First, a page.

Officials, law enforcement decry use of racial slur during police transparency meeting
A Zoom meeting about police transparency on Friday afternoon was disrupted by an attendee who used a racial slur, prompting officials to publicly condemn him.
Around 4 p.m. during the meeting, someone twice messaged panelists with racist slurs, and was immediately ejected from the meeting, according to a press release about the disruption.
Minutes later, a man was given the chance to provide public comment and used it to say a racial slur. After about 15 seconds of silence, a moderator announced he had been removed from the webinar. After several others spoke, another man during public comment used the same slur and was also removed.
It's unclear if the same person was responsible for the three instances. The person or people were not immediately identified.
Friday's meeting was the last of a series of stakeholder meetings on Senate Bill 149, which would amend the Officers' Bill of Rights by opening up internal affairs records to the public and striking out certain provisions about how officers are allowed to be investigated.
The measure has been contentious, and it's not the first time that Delaware politicians have watched their racial justice efforts take a momentarily negative turn.
The bill by Sen. Tizzy Lockman, a Democrat from Wilmington, would also allow state and local governments to create civilian review boards, made up of non-officers, to hear and have a say in police discipline.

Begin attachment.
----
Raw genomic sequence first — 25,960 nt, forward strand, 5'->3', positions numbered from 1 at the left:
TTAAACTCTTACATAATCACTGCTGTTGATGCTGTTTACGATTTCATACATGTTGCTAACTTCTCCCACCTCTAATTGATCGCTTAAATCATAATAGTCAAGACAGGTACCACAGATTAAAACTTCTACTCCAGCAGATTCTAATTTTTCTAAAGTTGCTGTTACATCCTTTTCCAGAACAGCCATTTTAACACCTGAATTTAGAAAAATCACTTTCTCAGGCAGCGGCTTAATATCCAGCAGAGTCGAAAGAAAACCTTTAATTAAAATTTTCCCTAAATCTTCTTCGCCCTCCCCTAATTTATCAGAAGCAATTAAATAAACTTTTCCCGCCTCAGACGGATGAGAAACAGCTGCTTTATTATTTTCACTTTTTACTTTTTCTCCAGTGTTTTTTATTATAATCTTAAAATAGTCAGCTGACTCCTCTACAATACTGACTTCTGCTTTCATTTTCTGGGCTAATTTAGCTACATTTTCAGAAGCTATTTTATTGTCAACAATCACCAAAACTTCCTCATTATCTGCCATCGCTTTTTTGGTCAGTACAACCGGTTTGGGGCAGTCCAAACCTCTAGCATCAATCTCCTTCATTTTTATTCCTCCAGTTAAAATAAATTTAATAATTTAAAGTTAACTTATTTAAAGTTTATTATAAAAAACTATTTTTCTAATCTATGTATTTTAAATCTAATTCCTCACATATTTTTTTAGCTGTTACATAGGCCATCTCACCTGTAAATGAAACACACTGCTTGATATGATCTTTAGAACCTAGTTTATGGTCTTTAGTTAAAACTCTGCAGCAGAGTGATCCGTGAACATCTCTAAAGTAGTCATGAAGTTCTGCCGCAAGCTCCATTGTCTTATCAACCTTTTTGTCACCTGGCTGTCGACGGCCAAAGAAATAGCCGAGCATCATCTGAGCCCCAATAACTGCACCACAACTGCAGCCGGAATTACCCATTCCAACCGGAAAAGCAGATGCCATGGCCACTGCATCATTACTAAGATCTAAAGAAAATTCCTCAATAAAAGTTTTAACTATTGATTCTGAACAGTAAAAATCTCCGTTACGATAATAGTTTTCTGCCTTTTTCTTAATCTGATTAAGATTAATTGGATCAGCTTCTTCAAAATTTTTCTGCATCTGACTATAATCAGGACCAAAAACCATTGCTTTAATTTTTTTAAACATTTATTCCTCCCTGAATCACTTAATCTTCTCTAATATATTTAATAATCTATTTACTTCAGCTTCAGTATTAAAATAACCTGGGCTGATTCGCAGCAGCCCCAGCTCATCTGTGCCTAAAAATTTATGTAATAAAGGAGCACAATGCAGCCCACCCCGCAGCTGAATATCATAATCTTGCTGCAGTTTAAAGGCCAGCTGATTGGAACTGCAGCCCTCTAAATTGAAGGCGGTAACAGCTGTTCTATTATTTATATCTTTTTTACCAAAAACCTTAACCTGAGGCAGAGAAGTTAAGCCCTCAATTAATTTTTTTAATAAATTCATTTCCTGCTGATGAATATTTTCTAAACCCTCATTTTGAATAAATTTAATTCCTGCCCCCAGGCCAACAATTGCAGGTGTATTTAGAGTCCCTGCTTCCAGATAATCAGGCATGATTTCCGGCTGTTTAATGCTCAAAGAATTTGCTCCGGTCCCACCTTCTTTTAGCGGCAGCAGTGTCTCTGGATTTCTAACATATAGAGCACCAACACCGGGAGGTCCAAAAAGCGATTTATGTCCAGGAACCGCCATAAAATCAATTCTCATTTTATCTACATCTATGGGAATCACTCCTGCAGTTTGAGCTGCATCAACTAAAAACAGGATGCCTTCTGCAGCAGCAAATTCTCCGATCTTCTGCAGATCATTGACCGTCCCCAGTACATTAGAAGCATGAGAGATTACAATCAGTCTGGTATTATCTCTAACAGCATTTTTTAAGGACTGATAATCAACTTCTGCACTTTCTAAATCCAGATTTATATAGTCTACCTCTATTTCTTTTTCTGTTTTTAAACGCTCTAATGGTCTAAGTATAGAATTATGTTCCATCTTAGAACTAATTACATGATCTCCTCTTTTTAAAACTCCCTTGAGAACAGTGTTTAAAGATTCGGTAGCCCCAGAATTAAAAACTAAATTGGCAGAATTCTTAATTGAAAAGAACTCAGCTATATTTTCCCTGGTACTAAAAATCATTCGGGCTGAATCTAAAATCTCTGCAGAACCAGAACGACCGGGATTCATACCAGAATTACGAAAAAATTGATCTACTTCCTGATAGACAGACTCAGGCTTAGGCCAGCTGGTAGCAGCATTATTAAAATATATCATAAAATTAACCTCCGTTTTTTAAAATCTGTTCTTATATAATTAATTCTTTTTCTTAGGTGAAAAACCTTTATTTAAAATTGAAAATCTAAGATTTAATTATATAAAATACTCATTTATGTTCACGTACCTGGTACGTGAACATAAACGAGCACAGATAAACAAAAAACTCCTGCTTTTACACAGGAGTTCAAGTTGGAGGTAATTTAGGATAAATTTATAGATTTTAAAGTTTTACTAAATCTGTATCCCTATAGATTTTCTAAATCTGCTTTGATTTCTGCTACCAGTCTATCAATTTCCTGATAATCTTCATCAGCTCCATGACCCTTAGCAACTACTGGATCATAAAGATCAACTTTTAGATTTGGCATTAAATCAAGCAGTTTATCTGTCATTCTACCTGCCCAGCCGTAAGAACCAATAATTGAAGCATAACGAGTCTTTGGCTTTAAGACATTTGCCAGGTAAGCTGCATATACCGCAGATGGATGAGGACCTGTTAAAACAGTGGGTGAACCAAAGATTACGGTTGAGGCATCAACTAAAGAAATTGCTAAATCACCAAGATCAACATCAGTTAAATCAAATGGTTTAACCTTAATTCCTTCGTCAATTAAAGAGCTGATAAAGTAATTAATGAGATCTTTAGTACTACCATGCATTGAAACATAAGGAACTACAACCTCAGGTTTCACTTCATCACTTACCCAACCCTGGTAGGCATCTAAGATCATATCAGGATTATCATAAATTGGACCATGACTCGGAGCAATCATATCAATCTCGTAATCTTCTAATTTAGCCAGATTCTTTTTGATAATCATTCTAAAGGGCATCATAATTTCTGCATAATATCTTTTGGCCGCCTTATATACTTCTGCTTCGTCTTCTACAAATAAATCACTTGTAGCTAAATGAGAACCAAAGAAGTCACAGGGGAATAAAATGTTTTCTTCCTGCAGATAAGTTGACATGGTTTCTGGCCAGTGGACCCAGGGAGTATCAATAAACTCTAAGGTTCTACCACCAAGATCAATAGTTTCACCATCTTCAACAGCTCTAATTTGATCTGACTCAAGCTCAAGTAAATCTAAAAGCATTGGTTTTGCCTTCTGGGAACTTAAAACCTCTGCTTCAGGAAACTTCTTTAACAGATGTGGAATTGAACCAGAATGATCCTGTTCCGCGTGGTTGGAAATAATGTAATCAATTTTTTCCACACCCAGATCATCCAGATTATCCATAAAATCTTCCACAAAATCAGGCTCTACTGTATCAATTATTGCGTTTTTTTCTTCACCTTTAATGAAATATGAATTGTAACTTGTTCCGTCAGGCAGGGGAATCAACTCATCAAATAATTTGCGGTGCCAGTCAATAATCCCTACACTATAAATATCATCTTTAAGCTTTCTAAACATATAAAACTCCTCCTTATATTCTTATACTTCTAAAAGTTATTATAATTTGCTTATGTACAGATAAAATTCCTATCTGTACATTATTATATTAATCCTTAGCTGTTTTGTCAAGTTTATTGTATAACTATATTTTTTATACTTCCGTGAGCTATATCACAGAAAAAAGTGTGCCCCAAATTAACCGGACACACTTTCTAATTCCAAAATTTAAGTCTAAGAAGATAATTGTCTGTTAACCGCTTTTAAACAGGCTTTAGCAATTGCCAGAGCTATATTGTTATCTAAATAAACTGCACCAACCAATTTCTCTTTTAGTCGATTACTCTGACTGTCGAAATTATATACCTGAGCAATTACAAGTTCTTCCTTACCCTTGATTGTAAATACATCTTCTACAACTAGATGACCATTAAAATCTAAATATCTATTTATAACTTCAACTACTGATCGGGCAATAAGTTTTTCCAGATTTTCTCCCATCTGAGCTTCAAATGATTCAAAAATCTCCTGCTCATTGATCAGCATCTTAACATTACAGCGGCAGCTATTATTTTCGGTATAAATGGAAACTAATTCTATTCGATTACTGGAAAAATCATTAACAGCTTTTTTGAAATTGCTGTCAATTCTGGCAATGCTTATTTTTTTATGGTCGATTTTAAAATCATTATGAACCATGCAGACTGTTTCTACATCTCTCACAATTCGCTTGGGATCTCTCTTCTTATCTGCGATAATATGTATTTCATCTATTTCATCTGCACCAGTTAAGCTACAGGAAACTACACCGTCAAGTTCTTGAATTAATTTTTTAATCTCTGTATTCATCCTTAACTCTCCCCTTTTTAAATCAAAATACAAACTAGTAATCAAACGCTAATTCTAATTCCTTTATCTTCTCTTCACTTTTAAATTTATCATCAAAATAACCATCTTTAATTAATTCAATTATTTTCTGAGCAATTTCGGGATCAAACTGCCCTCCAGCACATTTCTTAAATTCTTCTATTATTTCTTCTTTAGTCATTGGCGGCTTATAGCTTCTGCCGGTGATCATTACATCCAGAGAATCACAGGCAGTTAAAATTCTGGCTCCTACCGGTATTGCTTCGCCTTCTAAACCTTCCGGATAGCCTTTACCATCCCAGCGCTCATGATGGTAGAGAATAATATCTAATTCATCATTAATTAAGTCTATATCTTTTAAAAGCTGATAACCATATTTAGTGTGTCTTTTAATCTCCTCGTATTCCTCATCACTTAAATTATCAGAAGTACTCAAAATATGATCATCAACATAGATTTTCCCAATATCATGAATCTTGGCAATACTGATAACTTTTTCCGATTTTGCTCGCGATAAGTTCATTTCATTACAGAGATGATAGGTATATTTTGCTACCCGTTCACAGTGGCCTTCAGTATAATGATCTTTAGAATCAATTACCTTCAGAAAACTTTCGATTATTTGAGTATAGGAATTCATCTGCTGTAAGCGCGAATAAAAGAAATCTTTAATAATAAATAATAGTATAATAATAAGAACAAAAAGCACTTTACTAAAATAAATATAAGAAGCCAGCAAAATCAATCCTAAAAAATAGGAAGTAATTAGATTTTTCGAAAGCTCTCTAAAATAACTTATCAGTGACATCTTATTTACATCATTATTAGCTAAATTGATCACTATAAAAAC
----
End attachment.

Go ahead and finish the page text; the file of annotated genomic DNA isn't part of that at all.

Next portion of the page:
"I am deeply dismayed, but not at all surprised, by this latest reminder that we live in a state and a nation where racist agitators will attack people of color working to make a change in their communities," Lockman said in a statement.
Lawmakers introduced the bill in the spring but failed to pass it by their June deadline because police disapproved of it.
Democrats now plan to amend the bill to appease opponents, hence the intent of Friday's meeting. But it's unclear what those amendments will look like and how much they will water down the current bill, which supporters say is the only way to truly hold police accountable.
The legislative session will resume in early 2022.
"These types of disgusting, bigoted words are callous, mean-spirited and offensive," said Delaware Fraternal Order of Police President Jamie Leonard and Chief Patrick Ogden, chairman of the Delaware Police Chiefs Council, in a joint statement.
"We can assure you that the words spoken today do not reflect the beliefs or ideals of the Delaware law enforcement community."
In the summer of 2019, a state-installed historical marker memorializing the 1903 lynching of laborer George White at the hands of a white mob was stolen shortly after being erected in New Castle County’s Greenbank Park in Prices Corner. That marker was replaced a few months later.
In April 2020, a Zoom meeting to help Black business owners in Delaware was hijacked by an anonymous hacker who took over the screen to scribble a racial slur and a swastika, then displayed graphic pornography.
Sarah Gamard covers government and politics for Delaware Online/The News Journal. Reach her at (302) 324-2281 or firstname.lastname@example.org. Follow her on Twitter @SarahGamard.